Years ago I posted the very popular Best Teff Sandwich Recipe.  That recipe uses xanthan gum and eggs, which some people can't do.  Here I have developed a recipe that's xanthan gum free, egg-free, and vegan.  Check out the Artisan Teff Bread Recipe if you'd like to use my bread flour blend.

Vegan Teff Sandwich Bread Recipe

Mix time: 10 minutes
Rise time: 1.5-2 hours
Bake time: 45-55 minutes

In a medium bowl, mix together:

200g (1 1/4C) teff flour
100g (3/4 C) sorghum flour
75g (1/2 C) tapioca flour
75g (1/2 C) potato starch
24g (2 Tbsp) sugar
6g (1 tsp.) salt

Set this mixture aside and in a large mixing bowl or the bowl of your stand mixer whisk together:

520g (2 1/3 C) warm water
30g (1/3 C) whole psyllium husk
2g (1 tsp.) yeast

Set aside 50g (1/2 C) of the flour mixture and put the rest of the dry ingredients in the bowl with the wet ingredients.  Blend with a paddle or dough hook on your stand mixer, or blend with a wooden spoon, until the dry ingredients are incorporated.  The dough will be wet, sticky, and shaggy.

Let the dough rise, covered, for about one hour.

After the first rise, blend in the rest of the flour that you set aside.  Pat the dough out into a square or rectangle. I usually place it on parchment paper or wax paper for this step for easier handling.

Roll the dough into a log.

Tuck the edges of the log under and place it in a greased bread pan or pullman pan.

Let the dough rise, covered, for 30-45 minutes, or until a finger dent stops filling in quickly.  Pre-heat your oven to 450° F mid-say through this last rise.  Bake at 450° for 45-55 minutes, or until it sounds hollow when tapped with the knuckles.  Turn the bread out to cool on a wire rack.

Wednesday, September 2, 2015

Molten Mug Cakes in 30 Seconds

Sometimes you just need a chocolate treat.  This recipe, adapted from a recipe on A Beach Cottage, was just what I was looking for: used ingredients I already had, was easy to whip up in one cup, and had single serving portions.  The molten center didn't hurt.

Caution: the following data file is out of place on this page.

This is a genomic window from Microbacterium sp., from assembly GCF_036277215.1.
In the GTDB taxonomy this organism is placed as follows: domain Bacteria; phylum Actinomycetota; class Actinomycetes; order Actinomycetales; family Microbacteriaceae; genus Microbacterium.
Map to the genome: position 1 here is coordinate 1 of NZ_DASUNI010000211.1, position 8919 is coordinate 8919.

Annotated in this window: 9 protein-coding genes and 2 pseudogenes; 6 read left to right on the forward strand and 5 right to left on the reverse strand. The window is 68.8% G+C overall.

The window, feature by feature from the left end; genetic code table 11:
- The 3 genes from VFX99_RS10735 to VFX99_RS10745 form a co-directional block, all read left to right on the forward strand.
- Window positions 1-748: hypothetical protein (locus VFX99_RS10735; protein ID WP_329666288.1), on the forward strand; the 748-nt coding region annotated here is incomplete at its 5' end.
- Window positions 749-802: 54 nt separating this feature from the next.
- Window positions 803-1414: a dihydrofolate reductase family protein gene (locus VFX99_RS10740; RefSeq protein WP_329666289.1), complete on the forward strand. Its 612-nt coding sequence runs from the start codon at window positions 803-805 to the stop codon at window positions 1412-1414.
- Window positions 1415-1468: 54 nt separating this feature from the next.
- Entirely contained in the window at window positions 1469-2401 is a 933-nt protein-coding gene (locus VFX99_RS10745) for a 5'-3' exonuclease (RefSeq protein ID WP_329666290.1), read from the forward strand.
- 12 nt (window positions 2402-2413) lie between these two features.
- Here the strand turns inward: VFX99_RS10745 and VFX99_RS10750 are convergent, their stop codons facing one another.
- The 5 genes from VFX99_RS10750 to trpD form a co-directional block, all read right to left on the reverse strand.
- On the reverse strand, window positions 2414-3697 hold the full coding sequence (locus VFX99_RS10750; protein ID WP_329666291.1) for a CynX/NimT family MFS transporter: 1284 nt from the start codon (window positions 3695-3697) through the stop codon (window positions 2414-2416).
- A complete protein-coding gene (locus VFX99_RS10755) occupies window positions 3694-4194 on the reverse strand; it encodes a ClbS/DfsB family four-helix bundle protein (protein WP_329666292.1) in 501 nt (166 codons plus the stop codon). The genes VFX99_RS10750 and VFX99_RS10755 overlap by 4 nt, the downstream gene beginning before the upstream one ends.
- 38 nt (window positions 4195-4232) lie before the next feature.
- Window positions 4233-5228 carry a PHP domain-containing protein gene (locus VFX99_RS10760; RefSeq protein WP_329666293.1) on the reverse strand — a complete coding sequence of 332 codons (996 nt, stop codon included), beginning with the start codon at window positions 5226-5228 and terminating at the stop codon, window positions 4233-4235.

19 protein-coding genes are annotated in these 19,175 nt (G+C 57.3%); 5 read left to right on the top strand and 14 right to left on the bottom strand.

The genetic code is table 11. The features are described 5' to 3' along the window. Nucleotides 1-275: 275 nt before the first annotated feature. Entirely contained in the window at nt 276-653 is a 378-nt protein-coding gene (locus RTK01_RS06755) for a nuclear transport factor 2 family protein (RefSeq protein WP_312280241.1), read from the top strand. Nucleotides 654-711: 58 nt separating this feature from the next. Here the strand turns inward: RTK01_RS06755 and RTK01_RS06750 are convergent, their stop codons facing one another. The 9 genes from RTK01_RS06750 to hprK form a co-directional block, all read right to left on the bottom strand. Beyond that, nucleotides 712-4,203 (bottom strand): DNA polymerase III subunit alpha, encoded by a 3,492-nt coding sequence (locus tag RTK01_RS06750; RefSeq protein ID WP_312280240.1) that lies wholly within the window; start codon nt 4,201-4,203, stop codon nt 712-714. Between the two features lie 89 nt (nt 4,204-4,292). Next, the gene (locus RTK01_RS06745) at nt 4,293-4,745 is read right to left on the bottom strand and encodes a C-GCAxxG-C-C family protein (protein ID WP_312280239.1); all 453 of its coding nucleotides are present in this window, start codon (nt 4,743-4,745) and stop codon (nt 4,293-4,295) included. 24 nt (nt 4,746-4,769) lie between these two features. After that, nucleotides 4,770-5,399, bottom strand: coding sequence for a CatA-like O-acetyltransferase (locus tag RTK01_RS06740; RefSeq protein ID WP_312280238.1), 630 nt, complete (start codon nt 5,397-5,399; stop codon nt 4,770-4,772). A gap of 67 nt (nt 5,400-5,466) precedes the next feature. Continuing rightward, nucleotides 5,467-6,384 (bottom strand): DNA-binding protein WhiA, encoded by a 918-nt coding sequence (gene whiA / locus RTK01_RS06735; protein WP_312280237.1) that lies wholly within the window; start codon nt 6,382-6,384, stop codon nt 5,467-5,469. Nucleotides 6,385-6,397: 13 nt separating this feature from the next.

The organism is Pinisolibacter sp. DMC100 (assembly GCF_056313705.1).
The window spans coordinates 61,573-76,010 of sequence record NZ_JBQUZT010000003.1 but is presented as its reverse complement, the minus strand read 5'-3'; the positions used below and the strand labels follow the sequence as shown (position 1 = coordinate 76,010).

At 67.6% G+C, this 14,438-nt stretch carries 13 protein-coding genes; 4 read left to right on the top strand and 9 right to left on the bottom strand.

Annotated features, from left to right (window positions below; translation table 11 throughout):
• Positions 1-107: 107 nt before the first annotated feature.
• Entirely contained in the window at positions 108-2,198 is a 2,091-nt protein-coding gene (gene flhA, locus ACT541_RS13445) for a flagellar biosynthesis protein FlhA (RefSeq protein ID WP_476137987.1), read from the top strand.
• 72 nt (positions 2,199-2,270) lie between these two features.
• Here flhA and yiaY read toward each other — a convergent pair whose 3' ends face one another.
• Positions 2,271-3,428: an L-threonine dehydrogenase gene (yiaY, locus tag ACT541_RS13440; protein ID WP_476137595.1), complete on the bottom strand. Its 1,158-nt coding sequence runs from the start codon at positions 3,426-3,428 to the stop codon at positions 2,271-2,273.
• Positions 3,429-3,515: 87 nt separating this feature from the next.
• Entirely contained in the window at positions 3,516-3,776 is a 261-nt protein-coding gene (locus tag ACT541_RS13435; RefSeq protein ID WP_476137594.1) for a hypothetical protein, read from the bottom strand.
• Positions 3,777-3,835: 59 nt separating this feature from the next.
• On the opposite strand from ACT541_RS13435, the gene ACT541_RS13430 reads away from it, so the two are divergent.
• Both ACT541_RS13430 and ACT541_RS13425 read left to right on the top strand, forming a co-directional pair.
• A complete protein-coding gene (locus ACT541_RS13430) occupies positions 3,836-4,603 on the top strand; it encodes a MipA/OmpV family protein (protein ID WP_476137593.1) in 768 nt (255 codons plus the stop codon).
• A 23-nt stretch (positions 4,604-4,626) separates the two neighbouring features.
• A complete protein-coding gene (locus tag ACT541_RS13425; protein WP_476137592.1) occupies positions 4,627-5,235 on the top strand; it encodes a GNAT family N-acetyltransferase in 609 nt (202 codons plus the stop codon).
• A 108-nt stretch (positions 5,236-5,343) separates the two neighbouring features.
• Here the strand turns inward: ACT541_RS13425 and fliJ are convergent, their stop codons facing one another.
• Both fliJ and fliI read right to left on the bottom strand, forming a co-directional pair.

To make it quick and easy, I have given the ingredients in volume measurements.  It mixes up really fast, then cooks even faster.  It's the perfect recipe for one or two people (full disclosure: I made one for my boyfriend, then ate both servings myself.  Then I made another one later that night.)

Molten Mug Cake Recipe

Wednesday, August 26, 2015

Artisan Teff Bread Recipe

One of the most popular recipes on this blog is The Best Teff Sandwich Bread Recipe.  This was one of the first bread recipes that I ever created.  I thought I'd follow that up with a recipe for a rustic, artisan loaf with teff flour using all the bread-making techniques I've learned since the beginning.  This bread is really soft and spongy.  It's a little more dense than the regular bread, but in a nice, substantial way as whole grain breads often are.  Check out the boule bread recipe for more tips and photos of the process.

Artisan Teff Bread Recipe

makes one 2-lb round loaf
Mix time: 10 minutes
Rise time: 2-3 hours
Cook time: 35-45 minutes

Mix in the bowl of your stand mixer or whisk together by hand:

520g (about 2 1/4 cups) warm water, 110-120 degrees
30g whole psyllium husk (or 20g ground psyllium husk)

Monday, August 24, 2015

I Love Book Lists!

Did you know that Gluten-free Gourmand is a huge sci-fi fan?  I've been seeing a bunch of interesting book lists floating around the internet lately, and decided to create one of my own.  Enjoy my picks for Top 33 Science Fiction Classics!